The wood commonly known as Zapote is known to botanists and other scientists as Manilkara zapota. M. zapota is native to the tropical Americas, ranging from southern Mexico through Central America.
For the sake of simplicity and common understanding, I will refer to M. zapota as Zapote from here forward. Please note that Zapote is also commonly called Sapodilla and Chico Zapote.
The heartwood of Zapote ranges in color from a pink or red to a darker reddish brown. The pale yellowish sapwood gradually transitions to heartwood and is not sharply demarcated. Gum pockets are commonly found in Zapote.
The grain of Zapote is straight (or occasionally wavy) with a medium to fine uniform texture.
Zapote is reported to have outstanding durability against rot and also has a high degree of insect resistance. Intact Zapote beams have been found amid the ruins of Mayan temples.
Checking is common with Zapote and even turning blanks are sometimes sold dry instead of green.
Zapote can be difficult to work on account of its density, but it generally produces good results.
Zapote has a moderate blunting effect on cutters.
Zapote turns and finishes well.
Zapote has no characteristic odor.
Pricing and Availability:
Zapote is a fruit tree, and isn’t usually harvested for lumber. Occasionally available, it should be moderately priced for an imported wood.
In this blog, I almost always recommend several vendors with whom I have done considerable business and in whom I have great confidence. These vendors are: West Penn Hardwoods, Bell Forest Products, NC Wood, WoodTurningz, Amazon Exotic Hardwoods, Griffin Exotic Wood, Exotic Woods USA, Got Wood?, and Wood Turning Blanks 4U.
None of my favored vendors are currently offering Zapote at this time although it is worth noting that my stock was purchased from West Penn Hardwoods, albeit some years ago.
Woodfinder is an excellent website that is dedicated to advertising wood dealers. In your search for Zapote this can be an invaluable resource provided you use multiple search terms to capture all the possible listings. I can’t speak to the quality of any of the listed dealers, but Woodfinder does have the advantage of allowing searches to be performed based on location which might allow an interested buyer to visit a listed wood dealer in person to hand pick pieces at a comfortable price.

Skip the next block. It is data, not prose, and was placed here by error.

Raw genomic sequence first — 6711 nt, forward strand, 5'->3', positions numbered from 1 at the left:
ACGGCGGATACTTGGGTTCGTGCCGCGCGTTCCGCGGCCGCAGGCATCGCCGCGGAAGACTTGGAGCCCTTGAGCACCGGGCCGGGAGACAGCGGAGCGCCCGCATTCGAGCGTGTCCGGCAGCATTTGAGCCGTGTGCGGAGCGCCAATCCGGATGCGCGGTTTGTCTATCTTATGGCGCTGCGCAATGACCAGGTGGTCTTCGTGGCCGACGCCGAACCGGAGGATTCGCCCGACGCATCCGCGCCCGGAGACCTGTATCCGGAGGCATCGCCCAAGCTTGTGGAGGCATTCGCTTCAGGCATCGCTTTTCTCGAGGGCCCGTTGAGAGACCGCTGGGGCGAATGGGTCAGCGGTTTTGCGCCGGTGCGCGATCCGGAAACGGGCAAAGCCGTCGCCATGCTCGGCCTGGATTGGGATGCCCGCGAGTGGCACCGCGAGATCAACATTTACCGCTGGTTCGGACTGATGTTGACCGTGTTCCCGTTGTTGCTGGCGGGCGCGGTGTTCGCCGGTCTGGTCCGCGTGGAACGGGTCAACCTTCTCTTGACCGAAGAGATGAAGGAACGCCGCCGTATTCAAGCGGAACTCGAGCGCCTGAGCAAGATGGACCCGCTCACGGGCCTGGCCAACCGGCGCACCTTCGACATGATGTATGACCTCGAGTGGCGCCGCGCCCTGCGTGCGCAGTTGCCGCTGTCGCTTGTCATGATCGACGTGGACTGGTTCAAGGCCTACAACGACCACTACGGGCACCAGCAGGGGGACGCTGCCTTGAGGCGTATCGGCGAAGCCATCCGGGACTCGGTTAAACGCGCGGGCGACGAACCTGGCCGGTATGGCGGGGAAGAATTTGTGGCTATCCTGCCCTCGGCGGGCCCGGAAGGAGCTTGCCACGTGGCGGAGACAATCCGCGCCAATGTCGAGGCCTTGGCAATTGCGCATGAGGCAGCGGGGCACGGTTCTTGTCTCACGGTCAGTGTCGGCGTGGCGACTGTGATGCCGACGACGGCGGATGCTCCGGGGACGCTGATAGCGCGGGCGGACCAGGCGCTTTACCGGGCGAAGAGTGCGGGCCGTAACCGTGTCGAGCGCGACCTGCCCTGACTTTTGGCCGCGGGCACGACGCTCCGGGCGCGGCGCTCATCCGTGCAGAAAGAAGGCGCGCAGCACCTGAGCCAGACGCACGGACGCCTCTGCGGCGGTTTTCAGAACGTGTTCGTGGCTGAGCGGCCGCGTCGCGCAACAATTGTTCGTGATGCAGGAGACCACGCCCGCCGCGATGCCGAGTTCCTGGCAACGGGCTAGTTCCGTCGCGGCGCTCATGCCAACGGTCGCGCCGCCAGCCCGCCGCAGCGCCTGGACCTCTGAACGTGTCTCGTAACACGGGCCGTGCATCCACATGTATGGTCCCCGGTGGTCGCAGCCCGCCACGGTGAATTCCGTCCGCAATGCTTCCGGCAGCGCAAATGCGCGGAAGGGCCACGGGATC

A significant problem with using Woodfinder is that many vendors are listed for woods that, upon further investigation, they do not offer. I don’t know if perhaps once they did and they didn’t update their listings or if some vendors use a standardized list of woods that include most everything conceivable with the idea that once you land on their page you will find something you want to buy even if you didn’t know it beforehand. It happens to me all the time!
Zapote is commonly used to make cabinetry, furniture, archery bows, flooring, turned objects, and other small specialty wood items.
Zapote is not listed in the CITES Appendices or on the IUCN Red List of Threatened Species.
To the best of my knowledge, the United States government does not place any restrictions on Zapote.
I realize that inherent in working with wood is the killing of a part of the natural world that may be slow to return and if I become deeply concerned about this fact, I will have to find a new hobby. I hope that such a time does not come to pass or at least not any time soon. In part because I am concerned about legally and responsibly obtained wood, I am reluctant to buy from sellers outside of well-established and known vendors. I am highly unlikely, for example, to purchase any wood from auction sites, such as Ebay, because of uncertain sourcing and documentation, as well as the potential, even likelihood, of material being misidentified in order to achieve a higher selling price.